Crowd psychology says this ‘fool’s rally’ in stocks could fool bears

Crowd psychology says this ‘fool’s rally’ in stocks could fool bears

A number of indicators suggest the stock market could extend gains

From its May 1 high, the S&P 500 Index fell 153 points in two weeks, the biggest pullback since December.

Since Monday, however, the S&P 500 SPX, -0.58%  has bounced as much as 91 points. The obvious question is this: Will the “fool’s rally” relapse, or will it fool stock-market bears and continue higher?

The yellow projection, below (the price is updated, but the chart was originally published in the May 13 Profit Radar Report), reflects my best guess. The yellow path is based on Elliott Wave theory and the assumption is that a five-wave decline ended at Monday’s low.

According to the theory, a completed five-wave move generally signifies two developments:

1. A counter-trend rally is under way. (It started May 13.)

2. New lows ahead once this rally is complete.

The solid yellow projection outlines the ideal path, but the dashed lines show that the S&P 500 may overshoot (close open chart gaps near 2,930 points) or fall short of the ideal target (around 2,900).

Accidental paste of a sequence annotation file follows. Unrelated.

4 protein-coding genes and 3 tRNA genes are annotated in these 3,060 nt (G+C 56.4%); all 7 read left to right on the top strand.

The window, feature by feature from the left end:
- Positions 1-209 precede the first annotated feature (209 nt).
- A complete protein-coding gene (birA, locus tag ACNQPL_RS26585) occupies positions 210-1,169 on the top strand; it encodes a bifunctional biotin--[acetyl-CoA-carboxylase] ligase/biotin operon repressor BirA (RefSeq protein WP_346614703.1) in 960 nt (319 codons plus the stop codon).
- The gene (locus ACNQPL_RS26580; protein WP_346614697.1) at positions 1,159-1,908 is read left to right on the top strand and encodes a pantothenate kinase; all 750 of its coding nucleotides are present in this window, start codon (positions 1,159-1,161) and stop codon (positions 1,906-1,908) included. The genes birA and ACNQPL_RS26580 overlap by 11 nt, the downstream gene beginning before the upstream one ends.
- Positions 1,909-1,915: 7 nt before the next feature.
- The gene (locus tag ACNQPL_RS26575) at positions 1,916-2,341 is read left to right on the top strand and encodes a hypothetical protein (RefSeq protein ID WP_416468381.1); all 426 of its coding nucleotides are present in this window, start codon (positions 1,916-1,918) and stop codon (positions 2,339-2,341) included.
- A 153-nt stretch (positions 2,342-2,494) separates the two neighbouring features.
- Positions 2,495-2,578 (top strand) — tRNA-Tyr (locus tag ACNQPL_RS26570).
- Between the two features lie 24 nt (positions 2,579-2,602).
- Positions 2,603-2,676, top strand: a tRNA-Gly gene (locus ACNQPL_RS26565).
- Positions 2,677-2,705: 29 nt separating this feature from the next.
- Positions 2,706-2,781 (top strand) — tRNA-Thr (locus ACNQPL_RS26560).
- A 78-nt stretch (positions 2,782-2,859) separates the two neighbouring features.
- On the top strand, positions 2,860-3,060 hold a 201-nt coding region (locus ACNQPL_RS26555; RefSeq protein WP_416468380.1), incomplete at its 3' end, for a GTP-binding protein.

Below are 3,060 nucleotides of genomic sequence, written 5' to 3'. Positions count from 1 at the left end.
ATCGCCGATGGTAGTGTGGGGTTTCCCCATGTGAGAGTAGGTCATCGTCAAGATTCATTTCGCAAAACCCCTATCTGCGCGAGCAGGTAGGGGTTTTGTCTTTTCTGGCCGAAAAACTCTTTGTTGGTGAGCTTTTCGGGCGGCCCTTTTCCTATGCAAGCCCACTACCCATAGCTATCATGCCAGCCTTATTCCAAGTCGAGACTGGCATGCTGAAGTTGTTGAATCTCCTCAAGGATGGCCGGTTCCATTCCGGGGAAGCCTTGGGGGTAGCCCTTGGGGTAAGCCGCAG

Although I’m alert for a relapse, I recommended to buy the S&P 500 at 2,820 points because there are at least two reasons why the major indexes — like the S&P 500, Dow Jones Industrial Average DJIA, -0.38% Nasdaq COMP, -1.04%Russell 2000 RUT, -1.38%  — can move higher than expected.

1. The S&P 500 bounced from major trend channel support (see chart below) on Monday. This long-term trend channel coincided with the short-term trend channel and bullish relative strength index (RSI) divergence shown in the first chart.

2. Options traders are very bearish (based on the CBOE equity put/call ratio).

The five-day simple moving average (SMA) of the CBOE equity put/call ratio is currently at 0.75. Elevated readings (a sign of fear) are usually seen at lows or bottoms, but not after a 3% rally.

The blue lines mark other times when the CBOE equity put/call ratio spiked above 0.75.

Almost without exception, a spike to 0.75 meant that either a low had been struck or that the S&P 500 was about to exceed the prior high (before rolling over again).


Discerning that the S&P 500 would strike some sort of bottom around 2,810 points was the easy part. At the time when I published the yellow projection, it seemed likely the S&P 500 would relapse around 2,900.

Since then, however, a number of indicators have started to challenge my original projection.

Until the S&P 500 climbs to 2,940 or falls below 2,800, I would allow this rally to take its course.

error: Content is protected !!